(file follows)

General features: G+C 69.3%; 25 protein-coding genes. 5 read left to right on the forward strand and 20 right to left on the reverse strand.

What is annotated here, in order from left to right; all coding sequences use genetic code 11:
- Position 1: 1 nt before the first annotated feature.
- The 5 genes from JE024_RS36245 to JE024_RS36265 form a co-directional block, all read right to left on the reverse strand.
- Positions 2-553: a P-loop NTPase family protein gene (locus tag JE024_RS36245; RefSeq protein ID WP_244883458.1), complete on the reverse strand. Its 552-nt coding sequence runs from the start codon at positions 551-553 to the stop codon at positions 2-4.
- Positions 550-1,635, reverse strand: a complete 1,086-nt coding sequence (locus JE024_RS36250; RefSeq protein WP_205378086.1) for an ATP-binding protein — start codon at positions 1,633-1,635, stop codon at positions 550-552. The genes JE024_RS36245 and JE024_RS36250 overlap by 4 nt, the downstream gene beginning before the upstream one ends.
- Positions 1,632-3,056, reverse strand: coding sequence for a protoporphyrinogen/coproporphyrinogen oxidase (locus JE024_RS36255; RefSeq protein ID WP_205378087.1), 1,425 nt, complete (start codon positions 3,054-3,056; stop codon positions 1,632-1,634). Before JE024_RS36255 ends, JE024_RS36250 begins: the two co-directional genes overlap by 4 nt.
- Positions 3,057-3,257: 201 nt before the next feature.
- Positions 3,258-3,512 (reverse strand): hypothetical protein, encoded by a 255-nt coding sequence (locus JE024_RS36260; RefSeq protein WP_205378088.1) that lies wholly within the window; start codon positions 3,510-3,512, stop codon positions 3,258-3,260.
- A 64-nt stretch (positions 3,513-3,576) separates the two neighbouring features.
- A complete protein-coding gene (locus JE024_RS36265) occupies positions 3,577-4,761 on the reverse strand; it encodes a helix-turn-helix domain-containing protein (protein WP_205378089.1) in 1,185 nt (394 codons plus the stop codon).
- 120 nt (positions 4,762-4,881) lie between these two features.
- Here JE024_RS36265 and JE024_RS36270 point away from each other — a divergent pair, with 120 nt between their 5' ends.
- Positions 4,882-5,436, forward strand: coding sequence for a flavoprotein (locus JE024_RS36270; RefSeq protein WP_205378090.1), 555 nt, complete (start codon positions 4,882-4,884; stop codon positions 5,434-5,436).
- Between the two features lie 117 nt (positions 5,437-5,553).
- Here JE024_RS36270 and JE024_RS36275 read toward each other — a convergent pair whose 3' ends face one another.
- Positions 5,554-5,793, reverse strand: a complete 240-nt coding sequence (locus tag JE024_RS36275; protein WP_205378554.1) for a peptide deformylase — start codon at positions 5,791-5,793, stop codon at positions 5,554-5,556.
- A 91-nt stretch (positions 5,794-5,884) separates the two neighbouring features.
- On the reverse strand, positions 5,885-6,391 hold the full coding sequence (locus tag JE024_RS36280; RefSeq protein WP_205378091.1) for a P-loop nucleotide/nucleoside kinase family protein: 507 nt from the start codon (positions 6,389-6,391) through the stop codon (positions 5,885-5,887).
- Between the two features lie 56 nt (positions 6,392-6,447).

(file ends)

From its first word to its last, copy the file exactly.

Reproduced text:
General features: G+C 69.3%; 25 protein-coding genes. 5 read left to right on the forward strand and 20 right to left on the reverse strand.

What is annotated here, in order from left to right; all coding sequences use genetic code 11:
- Position 1: 1 nt before the first annotated feature.
- The 5 genes from JE024_RS36245 to JE024_RS36265 form a co-directional block, all read right to left on the reverse strand.
- Positions 2-553: a P-loop NTPase family protein gene (locus tag JE024_RS36245; RefSeq protein ID WP_244883458.1), complete on the reverse strand. Its 552-nt coding sequence runs from the start codon at positions 551-553 to the stop codon at positions 2-4.
- Positions 550-1,635, reverse strand: a complete 1,086-nt coding sequence (locus JE024_RS36250; RefSeq protein WP_205378086.1) for an ATP-binding protein — start codon at positions 1,633-1,635, stop codon at positions 550-552. The genes JE024_RS36245 and JE024_RS36250 overlap by 4 nt, the downstream gene beginning before the upstream one ends.
- Positions 1,632-3,056, reverse strand: coding sequence for a protoporphyrinogen/coproporphyrinogen oxidase (locus JE024_RS36255; RefSeq protein ID WP_205378087.1), 1,425 nt, complete (start codon positions 3,054-3,056; stop codon positions 1,632-1,634). Before JE024_RS36255 ends, JE024_RS36250 begins: the two co-directional genes overlap by 4 nt.
- Positions 3,057-3,257: 201 nt before the next feature.
- Positions 3,258-3,512 (reverse strand): hypothetical protein, encoded by a 255-nt coding sequence (locus JE024_RS36260; RefSeq protein WP_205378088.1) that lies wholly within the window; start codon positions 3,510-3,512, stop codon positions 3,258-3,260.
- A 64-nt stretch (positions 3,513-3,576) separates the two neighbouring features.
- A complete protein-coding gene (locus JE024_RS36265) occupies positions 3,577-4,761 on the reverse strand; it encodes a helix-turn-helix domain-containing protein (protein WP_205378089.1) in 1,185 nt (394 codons plus the stop codon).
- 120 nt (positions 4,762-4,881) lie between these two features.
- Here JE024_RS36265 and JE024_RS36270 point away from each other — a divergent pair, with 120 nt between their 5' ends.
- Positions 4,882-5,436, forward strand: coding sequence for a flavoprotein (locus JE024_RS36270; RefSeq protein WP_205378090.1), 555 nt, complete (start codon positions 4,882-4,884; stop codon positions 5,434-5,436).
- Between the two features lie 117 nt (positions 5,437-5,553).
- Here JE024_RS36270 and JE024_RS36275 read toward each other — a convergent pair whose 3' ends face one another.
- Positions 5,554-5,793, reverse strand: a complete 240-nt coding sequence (locus tag JE024_RS36275; protein WP_205378554.1) for a peptide deformylase — start codon at positions 5,791-5,793, stop codon at positions 5,554-5,556.
- A 91-nt stretch (positions 5,794-5,884) separates the two neighbouring features.
- On the reverse strand, positions 5,885-6,391 hold the full coding sequence (locus tag JE024_RS36280; RefSeq protein WP_205378091.1) for a P-loop nucleotide/nucleoside kinase family protein: 507 nt from the start codon (positions 6,389-6,391) through the stop codon (positions 5,885-5,887).
- Between the two features lie 56 nt (positions 6,392-6,447).